Arizona Governor Doug Ducey Wednesday signed House Bill 2340 into law, making it a crime to take, harass, kill, or otherwise interfere with a popular herd of wild horses that runs free along the Salt River northeast of Phoenix in the Tonto National Forest.
Christine Antaya, a volunteer with the Salt River Wild Horse Management Group, a nonprofit that has been advocating for the herd for several years, burst out of the Arizona State Capitol doors with both arms raised above her head in victory.
"It's done!" she shouted. "It's signed!"
Across the courtyard, a few dozen of fellow volunteers wearing matching white T-shirts with a wild horse prancing across the chest, cheered exuberantly.
"I'm ecstatic," Antaya said. "There is still a lot of work to be done. But this is the baseline. They are now protected."
The volunteers, some mounted on horses, spent the morning walking up and down 17th Avenue in celebration, waving flags imprinted with the Salt River Wild Horse Management Group logo and dancing to Kool & the Gang's "Celebration."
They, along with thousands of other Arizonans, have been rallying to save the horses since July 31, 2015, when the U.S. Forest Service, citing safety concerns, announced plans to round up the horses and auction them off. Hundreds marched to support the horses; tens of thousands called and emailed the Forest Service to plead on their behalf.
Wild horses are already protected from harassment under the federal Wild Free-Roaming Horses and Burros Act of 1971. However, the Forest Service argues, when the government took stock of the nation's wild horses in order to designate territories for them after the act was passed, the herd's ancestors were identified as escaped livestock — not wild horses. They do not, therefore, qualify for conservation.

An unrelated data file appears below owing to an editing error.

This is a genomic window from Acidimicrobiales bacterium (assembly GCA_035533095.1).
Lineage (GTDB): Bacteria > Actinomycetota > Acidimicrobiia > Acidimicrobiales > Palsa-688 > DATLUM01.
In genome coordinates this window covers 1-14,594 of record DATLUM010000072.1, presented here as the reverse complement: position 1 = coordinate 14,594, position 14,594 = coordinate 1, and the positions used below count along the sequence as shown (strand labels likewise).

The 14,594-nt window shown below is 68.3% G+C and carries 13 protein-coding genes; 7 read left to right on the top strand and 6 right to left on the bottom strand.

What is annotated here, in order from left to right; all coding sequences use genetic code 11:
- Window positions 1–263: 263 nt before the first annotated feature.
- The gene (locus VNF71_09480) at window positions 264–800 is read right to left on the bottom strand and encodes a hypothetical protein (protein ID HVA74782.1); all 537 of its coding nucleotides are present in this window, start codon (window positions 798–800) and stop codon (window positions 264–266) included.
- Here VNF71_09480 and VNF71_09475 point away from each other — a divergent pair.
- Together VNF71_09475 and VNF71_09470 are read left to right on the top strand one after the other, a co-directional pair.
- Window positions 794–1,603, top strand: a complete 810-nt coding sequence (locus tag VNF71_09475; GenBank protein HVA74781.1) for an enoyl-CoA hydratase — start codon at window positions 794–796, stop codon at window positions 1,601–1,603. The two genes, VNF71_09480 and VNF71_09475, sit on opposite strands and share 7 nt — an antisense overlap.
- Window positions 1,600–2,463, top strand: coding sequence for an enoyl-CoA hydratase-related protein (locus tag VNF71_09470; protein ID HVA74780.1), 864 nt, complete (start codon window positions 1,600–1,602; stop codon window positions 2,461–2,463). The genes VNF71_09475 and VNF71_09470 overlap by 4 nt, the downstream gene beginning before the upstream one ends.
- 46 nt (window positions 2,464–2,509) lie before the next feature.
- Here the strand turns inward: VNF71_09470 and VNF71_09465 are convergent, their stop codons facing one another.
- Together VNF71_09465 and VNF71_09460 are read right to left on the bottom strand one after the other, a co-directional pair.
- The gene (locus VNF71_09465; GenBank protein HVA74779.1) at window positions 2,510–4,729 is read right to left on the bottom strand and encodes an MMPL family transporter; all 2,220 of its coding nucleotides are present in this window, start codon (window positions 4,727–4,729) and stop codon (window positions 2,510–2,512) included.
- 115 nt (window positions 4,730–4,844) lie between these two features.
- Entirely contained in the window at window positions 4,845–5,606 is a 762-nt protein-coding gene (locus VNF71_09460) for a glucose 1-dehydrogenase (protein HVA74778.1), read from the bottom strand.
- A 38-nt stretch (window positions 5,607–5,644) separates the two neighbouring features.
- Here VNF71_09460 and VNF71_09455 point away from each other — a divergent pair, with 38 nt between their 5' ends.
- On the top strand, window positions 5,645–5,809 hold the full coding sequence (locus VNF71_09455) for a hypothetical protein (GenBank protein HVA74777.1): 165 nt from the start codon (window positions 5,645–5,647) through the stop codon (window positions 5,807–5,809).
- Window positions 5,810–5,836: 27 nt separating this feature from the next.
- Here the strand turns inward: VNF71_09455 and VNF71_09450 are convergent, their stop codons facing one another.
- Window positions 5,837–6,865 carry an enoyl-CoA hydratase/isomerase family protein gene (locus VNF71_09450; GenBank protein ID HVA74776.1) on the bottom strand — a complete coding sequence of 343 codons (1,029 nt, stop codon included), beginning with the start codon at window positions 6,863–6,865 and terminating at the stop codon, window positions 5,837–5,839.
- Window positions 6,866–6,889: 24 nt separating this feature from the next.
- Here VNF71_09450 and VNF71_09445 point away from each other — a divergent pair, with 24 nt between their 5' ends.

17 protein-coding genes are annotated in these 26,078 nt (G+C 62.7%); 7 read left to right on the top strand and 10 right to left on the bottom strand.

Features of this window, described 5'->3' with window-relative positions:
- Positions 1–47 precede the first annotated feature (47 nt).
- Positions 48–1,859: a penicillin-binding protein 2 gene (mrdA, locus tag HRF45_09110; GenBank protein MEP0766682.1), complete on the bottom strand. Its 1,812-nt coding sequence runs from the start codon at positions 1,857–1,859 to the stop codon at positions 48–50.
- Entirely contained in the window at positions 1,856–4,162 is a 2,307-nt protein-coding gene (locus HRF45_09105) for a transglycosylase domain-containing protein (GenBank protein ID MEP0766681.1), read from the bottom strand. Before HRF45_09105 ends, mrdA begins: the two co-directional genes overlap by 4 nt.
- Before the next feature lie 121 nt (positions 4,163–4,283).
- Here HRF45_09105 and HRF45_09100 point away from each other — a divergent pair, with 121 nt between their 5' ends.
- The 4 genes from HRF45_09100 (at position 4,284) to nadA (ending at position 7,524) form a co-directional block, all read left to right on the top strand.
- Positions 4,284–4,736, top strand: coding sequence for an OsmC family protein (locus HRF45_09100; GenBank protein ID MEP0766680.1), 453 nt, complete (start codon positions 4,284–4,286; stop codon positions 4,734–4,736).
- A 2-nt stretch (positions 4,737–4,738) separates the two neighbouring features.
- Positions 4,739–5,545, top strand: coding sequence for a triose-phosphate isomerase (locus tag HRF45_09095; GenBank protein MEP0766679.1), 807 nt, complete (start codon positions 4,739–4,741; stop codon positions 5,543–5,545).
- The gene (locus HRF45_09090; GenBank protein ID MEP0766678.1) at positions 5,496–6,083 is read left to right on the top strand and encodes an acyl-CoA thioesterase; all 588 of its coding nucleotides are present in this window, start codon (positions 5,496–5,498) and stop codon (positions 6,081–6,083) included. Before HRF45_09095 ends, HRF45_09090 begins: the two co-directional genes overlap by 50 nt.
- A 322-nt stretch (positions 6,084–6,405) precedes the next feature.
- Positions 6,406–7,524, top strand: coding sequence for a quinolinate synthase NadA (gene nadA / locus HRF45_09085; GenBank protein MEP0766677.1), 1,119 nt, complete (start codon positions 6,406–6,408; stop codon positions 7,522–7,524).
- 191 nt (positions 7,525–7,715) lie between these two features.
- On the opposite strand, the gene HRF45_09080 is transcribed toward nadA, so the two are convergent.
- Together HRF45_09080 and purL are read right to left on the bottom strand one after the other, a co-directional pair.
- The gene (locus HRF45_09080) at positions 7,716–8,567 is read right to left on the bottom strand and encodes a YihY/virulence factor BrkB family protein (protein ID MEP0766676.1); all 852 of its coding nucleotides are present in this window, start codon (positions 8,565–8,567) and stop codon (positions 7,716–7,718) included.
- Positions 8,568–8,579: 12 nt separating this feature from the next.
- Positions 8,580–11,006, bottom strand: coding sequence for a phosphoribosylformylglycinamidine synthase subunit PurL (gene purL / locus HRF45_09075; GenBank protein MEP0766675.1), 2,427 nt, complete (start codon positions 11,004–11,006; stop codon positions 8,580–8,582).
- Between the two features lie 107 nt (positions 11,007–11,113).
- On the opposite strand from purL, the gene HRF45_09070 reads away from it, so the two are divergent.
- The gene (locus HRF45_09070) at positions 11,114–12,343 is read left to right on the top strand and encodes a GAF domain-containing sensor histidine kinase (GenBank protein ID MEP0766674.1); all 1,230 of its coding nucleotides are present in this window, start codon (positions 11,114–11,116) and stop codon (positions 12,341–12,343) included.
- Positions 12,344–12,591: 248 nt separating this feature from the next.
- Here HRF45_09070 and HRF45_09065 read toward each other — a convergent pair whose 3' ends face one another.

State Representative Kelly Townsend (R-Mesa), devised H.B. 2340 after efforts to persuade the Forest Service to apply the Wild Free-Roaming Horses and Burros Act to the Salt River herd failed. Townsend's proposal protects the horses from public harassment. But it does not ensure the horses' won't be rounded up because the horses live on federal land.
The law empowers the state to enter into an agreement with the U.S. Forest Service, as well as a nonprofit group such as the Salt River Wild Horse Management Group, to work out a plan for addressing issues such as population control, humane euthanasia, or simply keeping the horses off major highways.
"We don't need to be micromanaging the horses," Townsend said. "They've been out there since before we were a state. They pretty much manage themselves. But I'd like to see a memorandum of understanding so that when a situation arises, we can work together to address it."
The state has a year to settle things with the federal government.
"Clearly, the horses are not out of the woods yet," said Simone Netherlands, president of the Salt River Wild Horse Management Group. She's optimistic, however, that the Forest Service will sign on.
She led the small crowd of horse lovers that gathered outside the capitol in a fist-pumping "Yeeeeeeeeeesssss!"
"It was so close. They did almost fade away into history like thousands and thousands of other wild horses in the state of Arizona," she said, noting that the state's wild horse population has dropped from more than half a million to about 500. "We are beyond grateful that the horses get to stay. Thank you so much."
Several Salt River Wild Horse Management Group volunteers wiped away tears as they processed the news.
The bill signing had special meaning for Keith Cutler, a 54-year-old retired soldier who lives in San Tan. He enjoyed going to see the horses, which often graze in the Butcher Jones Recreation Area, with his father, who died Sunday. He and his father participated in several rallies advocating for the horses.
"It means a lot to me to know they are safe, because I know it meant a lot to him," Cutler said.
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Tammy Richy, 54, of Sun Lakes, said watching foals frolicking is her favorite way to de-stress after a long week.
"They're very caring, loving animals," Richy said. "If there are a lot of people around, the stallion will place himself so as to protect the mares and babies. When they're in the river, the bigger horses will shield the weaker ones from the current."
For Ron Robertson, a 56-year-old computer consultant who lives in Tempe, the word "happy" pretty much summed up the day.
"This is a great step in a great direction," he said. "Hopefully it's enough."Click the link to read Elizabeth Stuart's March 16, 2016, New Times story about Simone Netherlands and the Salt River Wild Horse Management Group.